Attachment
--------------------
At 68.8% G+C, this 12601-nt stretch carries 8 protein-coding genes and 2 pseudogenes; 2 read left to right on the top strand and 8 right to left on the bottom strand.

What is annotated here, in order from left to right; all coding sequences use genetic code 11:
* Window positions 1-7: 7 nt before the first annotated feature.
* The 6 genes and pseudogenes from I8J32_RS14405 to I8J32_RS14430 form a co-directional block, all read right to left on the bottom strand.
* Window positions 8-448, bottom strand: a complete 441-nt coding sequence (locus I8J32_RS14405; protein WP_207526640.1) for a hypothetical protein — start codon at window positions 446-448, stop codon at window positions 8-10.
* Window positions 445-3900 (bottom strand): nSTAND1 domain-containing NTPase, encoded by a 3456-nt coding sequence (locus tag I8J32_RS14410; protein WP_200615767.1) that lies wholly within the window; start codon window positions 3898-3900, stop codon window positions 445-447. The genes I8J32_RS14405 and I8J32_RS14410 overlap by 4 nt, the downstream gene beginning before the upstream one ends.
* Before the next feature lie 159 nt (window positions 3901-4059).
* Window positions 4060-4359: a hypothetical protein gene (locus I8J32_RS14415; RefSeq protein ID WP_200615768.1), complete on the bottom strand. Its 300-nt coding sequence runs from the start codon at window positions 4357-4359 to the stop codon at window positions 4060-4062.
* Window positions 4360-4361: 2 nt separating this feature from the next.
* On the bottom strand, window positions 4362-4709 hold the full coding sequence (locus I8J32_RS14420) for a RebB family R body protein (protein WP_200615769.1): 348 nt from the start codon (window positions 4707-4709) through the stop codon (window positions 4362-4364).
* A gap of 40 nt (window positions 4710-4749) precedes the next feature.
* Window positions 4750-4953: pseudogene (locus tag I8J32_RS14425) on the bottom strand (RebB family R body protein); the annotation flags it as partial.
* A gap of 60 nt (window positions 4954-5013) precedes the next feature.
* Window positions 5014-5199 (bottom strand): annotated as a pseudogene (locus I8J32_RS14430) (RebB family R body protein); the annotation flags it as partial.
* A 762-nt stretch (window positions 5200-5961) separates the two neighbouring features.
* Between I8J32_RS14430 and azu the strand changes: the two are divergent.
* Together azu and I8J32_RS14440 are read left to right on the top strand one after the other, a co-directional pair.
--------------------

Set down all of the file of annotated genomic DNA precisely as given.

At 68.8% G+C, this 12601-nt stretch carries 8 protein-coding genes and 2 pseudogenes; 2 read left to right on the top strand and 8 right to left on the bottom strand.

What is annotated here, in order from left to right; all coding sequences use genetic code 11:
* Window positions 1-7: 7 nt before the first annotated feature.
* The 6 genes and pseudogenes from I8J32_RS14405 to I8J32_RS14430 form a co-directional block, all read right to left on the bottom strand.
* Window positions 8-448, bottom strand: a complete 441-nt coding sequence (locus I8J32_RS14405; protein WP_207526640.1) for a hypothetical protein — start codon at window positions 446-448, stop codon at window positions 8-10.
* Window positions 445-3900 (bottom strand): nSTAND1 domain-containing NTPase, encoded by a 3456-nt coding sequence (locus tag I8J32_RS14410; protein WP_200615767.1) that lies wholly within the window; start codon window positions 3898-3900, stop codon window positions 445-447. The genes I8J32_RS14405 and I8J32_RS14410 overlap by 4 nt, the downstream gene beginning before the upstream one ends.
* Before the next feature lie 159 nt (window positions 3901-4059).
* Window positions 4060-4359: a hypothetical protein gene (locus I8J32_RS14415; RefSeq protein ID WP_200615768.1), complete on the bottom strand. Its 300-nt coding sequence runs from the start codon at window positions 4357-4359 to the stop codon at window positions 4060-4062.
* Window positions 4360-4361: 2 nt separating this feature from the next.
* On the bottom strand, window positions 4362-4709 hold the full coding sequence (locus I8J32_RS14420) for a RebB family R body protein (protein WP_200615769.1): 348 nt from the start codon (window positions 4707-4709) through the stop codon (window positions 4362-4364).
* A gap of 40 nt (window positions 4710-4749) precedes the next feature.
* Window positions 4750-4953: pseudogene (locus tag I8J32_RS14425) on the bottom strand (RebB family R body protein); the annotation flags it as partial.
* A gap of 60 nt (window positions 4954-5013) precedes the next feature.
* Window positions 5014-5199 (bottom strand): annotated as a pseudogene (locus I8J32_RS14430) (RebB family R body protein); the annotation flags it as partial.
* A 762-nt stretch (window positions 5200-5961) separates the two neighbouring features.
* Between I8J32_RS14430 and azu the strand changes: the two are divergent.
* Together azu and I8J32_RS14440 are read left to right on the top strand one after the other, a co-directional pair.